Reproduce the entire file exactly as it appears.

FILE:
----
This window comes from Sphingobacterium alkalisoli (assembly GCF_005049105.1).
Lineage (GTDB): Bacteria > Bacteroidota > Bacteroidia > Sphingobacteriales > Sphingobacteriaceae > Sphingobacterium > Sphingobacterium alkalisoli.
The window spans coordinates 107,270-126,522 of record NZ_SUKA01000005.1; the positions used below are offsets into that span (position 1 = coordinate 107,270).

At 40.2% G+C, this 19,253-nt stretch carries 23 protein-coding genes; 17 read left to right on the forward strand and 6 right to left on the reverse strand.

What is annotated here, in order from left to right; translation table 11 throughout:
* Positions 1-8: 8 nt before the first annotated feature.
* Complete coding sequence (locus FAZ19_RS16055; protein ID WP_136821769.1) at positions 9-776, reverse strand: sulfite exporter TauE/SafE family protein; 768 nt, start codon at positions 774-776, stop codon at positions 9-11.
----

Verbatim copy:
This window comes from Sphingobacterium alkalisoli (assembly GCF_005049105.1).
Lineage (GTDB): Bacteria > Bacteroidota > Bacteroidia > Sphingobacteriales > Sphingobacteriaceae > Sphingobacterium > Sphingobacterium alkalisoli.
The window spans coordinates 107,270-126,522 of record NZ_SUKA01000005.1; the positions used below are offsets into that span (position 1 = coordinate 107,270).

At 40.2% G+C, this 19,253-nt stretch carries 23 protein-coding genes; 17 read left to right on the forward strand and 6 right to left on the reverse strand.

What is annotated here, in order from left to right; translation table 11 throughout:
* Positions 1-8: 8 nt before the first annotated feature.
* Complete coding sequence (locus FAZ19_RS16055; protein ID WP_136821769.1) at positions 9-776, reverse strand: sulfite exporter TauE/SafE family protein; 768 nt, start codon at positions 774-776, stop codon at positions 9-11.